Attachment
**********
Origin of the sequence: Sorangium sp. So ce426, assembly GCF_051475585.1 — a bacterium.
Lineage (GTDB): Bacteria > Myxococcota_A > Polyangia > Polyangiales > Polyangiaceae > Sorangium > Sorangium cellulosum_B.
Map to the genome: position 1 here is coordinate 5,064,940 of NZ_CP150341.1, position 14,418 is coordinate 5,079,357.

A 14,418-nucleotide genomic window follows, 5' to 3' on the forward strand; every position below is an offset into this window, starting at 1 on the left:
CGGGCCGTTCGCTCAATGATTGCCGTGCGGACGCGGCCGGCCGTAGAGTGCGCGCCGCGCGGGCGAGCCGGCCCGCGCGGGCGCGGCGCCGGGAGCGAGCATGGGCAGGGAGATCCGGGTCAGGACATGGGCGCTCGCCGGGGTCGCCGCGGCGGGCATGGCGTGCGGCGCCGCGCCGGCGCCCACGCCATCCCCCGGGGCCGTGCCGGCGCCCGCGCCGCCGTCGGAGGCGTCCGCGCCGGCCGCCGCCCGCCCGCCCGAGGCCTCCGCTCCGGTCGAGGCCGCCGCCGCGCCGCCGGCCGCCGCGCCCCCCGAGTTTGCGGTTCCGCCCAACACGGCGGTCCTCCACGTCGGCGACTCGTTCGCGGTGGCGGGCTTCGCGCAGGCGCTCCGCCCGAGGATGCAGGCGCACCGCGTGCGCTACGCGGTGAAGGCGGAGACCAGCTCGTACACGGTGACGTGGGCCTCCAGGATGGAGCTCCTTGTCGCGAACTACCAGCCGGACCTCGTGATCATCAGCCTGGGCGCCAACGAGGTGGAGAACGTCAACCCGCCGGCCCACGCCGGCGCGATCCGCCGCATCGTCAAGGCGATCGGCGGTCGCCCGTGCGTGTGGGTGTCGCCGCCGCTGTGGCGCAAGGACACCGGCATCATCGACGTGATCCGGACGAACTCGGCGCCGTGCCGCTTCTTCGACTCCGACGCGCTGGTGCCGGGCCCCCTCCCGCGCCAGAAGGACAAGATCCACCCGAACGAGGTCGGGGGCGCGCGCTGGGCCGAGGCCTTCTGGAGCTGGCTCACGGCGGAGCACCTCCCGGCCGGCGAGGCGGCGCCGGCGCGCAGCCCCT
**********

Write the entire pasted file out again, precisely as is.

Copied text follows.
Origin of the sequence: Sorangium sp. So ce426, assembly GCF_051475585.1 — a bacterium.
Lineage (GTDB): Bacteria > Myxococcota_A > Polyangia > Polyangiales > Polyangiaceae > Sorangium > Sorangium cellulosum_B.
Map to the genome: position 1 here is coordinate 5,064,940 of NZ_CP150341.1, position 14,418 is coordinate 5,079,357.

A 14,418-nucleotide genomic window follows, 5' to 3' on the forward strand; every position below is an offset into this window, starting at 1 on the left:
CGGGCCGTTCGCTCAATGATTGCCGTGCGGACGCGGCCGGCCGTAGAGTGCGCGCCGCGCGGGCGAGCCGGCCCGCGCGGGCGCGGCGCCGGGAGCGAGCATGGGCAGGGAGATCCGGGTCAGGACATGGGCGCTCGCCGGGGTCGCCGCGGCGGGCATGGCGTGCGGCGCCGCGCCGGCGCCCACGCCATCCCCCGGGGCCGTGCCGGCGCCCGCGCCGCCGTCGGAGGCGTCCGCGCCGGCCGCCGCCCGCCCGCCCGAGGCCTCCGCTCCGGTCGAGGCCGCCGCCGCGCCGCCGGCCGCCGCGCCCCCCGAGTTTGCGGTTCCGCCCAACACGGCGGTCCTCCACGTCGGCGACTCGTTCGCGGTGGCGGGCTTCGCGCAGGCGCTCCGCCCGAGGATGCAGGCGCACCGCGTGCGCTACGCGGTGAAGGCGGAGACCAGCTCGTACACGGTGACGTGGGCCTCCAGGATGGAGCTCCTTGTCGCGAACTACCAGCCGGACCTCGTGATCATCAGCCTGGGCGCCAACGAGGTGGAGAACGTCAACCCGCCGGCCCACGCCGGCGCGATCCGCCGCATCGTCAAGGCGATCGGCGGTCGCCCGTGCGTGTGGGTGTCGCCGCCGCTGTGGCGCAAGGACACCGGCATCATCGACGTGATCCGGACGAACTCGGCGCCGTGCCGCTTCTTCGACTCCGACGCGCTGGTGCCGGGCCCCCTCCCGCGCCAGAAGGACAAGATCCACCCGAACGAGGTCGGGGGCGCGCGCTGGGCCGAGGCCTTCTGGAGCTGGCTCACGGCGGAGCACCTCCCGGCCGGCGAGGCGGCGCCGGCGCGCAGCCCCT